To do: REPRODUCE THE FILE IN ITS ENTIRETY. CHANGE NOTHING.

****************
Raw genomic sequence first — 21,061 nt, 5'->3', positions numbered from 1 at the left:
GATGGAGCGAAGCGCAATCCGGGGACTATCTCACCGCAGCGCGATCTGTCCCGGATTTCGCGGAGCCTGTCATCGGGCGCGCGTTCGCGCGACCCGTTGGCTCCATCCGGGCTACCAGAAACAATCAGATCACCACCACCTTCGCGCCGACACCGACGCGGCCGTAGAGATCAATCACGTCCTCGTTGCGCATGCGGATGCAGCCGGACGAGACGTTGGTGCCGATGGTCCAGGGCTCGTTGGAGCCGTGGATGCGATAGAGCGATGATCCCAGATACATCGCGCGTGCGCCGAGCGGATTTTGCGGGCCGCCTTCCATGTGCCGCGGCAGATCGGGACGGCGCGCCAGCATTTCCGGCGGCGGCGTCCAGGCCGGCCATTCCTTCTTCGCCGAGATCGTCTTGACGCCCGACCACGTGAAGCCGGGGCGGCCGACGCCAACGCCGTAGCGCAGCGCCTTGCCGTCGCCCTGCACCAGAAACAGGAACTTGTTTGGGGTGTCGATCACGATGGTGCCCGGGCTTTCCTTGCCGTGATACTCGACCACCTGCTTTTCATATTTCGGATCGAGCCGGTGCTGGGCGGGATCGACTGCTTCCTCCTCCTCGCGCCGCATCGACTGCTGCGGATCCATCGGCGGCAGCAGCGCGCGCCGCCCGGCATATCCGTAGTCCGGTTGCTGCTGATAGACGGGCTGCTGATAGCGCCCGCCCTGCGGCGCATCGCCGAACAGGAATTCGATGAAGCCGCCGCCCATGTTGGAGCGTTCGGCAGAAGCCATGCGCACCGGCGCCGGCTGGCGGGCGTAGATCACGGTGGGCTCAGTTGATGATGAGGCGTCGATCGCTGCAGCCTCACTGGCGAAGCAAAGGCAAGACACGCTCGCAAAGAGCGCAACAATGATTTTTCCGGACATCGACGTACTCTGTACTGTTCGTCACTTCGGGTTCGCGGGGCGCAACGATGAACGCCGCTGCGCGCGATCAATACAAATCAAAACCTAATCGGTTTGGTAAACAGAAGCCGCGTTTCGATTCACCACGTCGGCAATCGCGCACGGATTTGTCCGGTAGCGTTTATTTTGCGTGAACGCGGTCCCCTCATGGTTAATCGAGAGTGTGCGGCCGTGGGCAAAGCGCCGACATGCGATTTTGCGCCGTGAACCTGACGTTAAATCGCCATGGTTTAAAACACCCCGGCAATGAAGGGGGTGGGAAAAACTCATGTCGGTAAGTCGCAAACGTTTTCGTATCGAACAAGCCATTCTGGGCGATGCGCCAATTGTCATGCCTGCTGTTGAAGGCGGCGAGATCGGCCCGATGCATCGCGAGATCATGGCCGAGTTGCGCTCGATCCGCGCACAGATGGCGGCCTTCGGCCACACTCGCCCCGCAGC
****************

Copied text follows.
Raw genomic sequence first — 21,061 nt, 5'->3', positions numbered from 1 at the left:
GATGGAGCGAAGCGCAATCCGGGGACTATCTCACCGCAGCGCGATCTGTCCCGGATTTCGCGGAGCCTGTCATCGGGCGCGCGTTCGCGCGACCCGTTGGCTCCATCCGGGCTACCAGAAACAATCAGATCACCACCACCTTCGCGCCGACACCGACGCGGCCGTAGAGATCAATCACGTCCTCGTTGCGCATGCGGATGCAGCCGGACGAGACGTTGGTGCCGATGGTCCAGGGCTCGTTGGAGCCGTGGATGCGATAGAGCGATGATCCCAGATACATCGCGCGTGCGCCGAGCGGATTTTGCGGGCCGCCTTCCATGTGCCGCGGCAGATCGGGACGGCGCGCCAGCATTTCCGGCGGCGGCGTCCAGGCCGGCCATTCCTTCTTCGCCGAGATCGTCTTGACGCCCGACCACGTGAAGCCGGGGCGGCCGACGCCAACGCCGTAGCGCAGCGCCTTGCCGTCGCCCTGCACCAGAAACAGGAACTTGTTTGGGGTGTCGATCACGATGGTGCCCGGGCTTTCCTTGCCGTGATACTCGACCACCTGCTTTTCATATTTCGGATCGAGCCGGTGCTGGGCGGGATCGACTGCTTCCTCCTCCTCGCGCCGCATCGACTGCTGCGGATCCATCGGCGGCAGCAGCGCGCGCCGCCCGGCATATCCGTAGTCCGGTTGCTGCTGATAGACGGGCTGCTGATAGCGCCCGCCCTGCGGCGCATCGCCGAACAGGAATTCGATGAAGCCGCCGCCCATGTTGGAGCGTTCGGCAGAAGCCATGCGCACCGGCGCCGGCTGGCGGGCGTAGATCACGGTGGGCTCAGTTGATGATGAGGCGTCGATCGCTGCAGCCTCACTGGCGAAGCAAAGGCAAGACACGCTCGCAAAGAGCGCAACAATGATTTTTCCGGACATCGACGTACTCTGTACTGTTCGTCACTTCGGGTTCGCGGGGCGCAACGATGAACGCCGCTGCGCGCGATCAATACAAATCAAAACCTAATCGGTTTGGTAAACAGAAGCCGCGTTTCGATTCACCACGTCGGCAATCGCGCACGGATTTGTCCGGTAGCGTTTATTTTGCGTGAACGCGGTCCCCTCATGGTTAATCGAGAGTGTGCGGCCGTGGGCAAAGCGCCGACATGCGATTTTGCGCCGTGAACCTGACGTTAAATCGCCATGGTTTAAAACACCCCGGCAATGAAGGGGGTGGGAAAAACTCATGTCGGTAAGTCGCAAACGTTTTCGTATCGAACAAGCCATTCTGGGCGATGCGCCAATTGTCATGCCTGCTGTTGAAGGCGGCGAGATCGGCCCGATGCATCGCGAGATCATGGCCGAGTTGCGCTCGATCCGCGCACAGATGGCGGCCTTCGGCCACACTCGCCCCGCAGC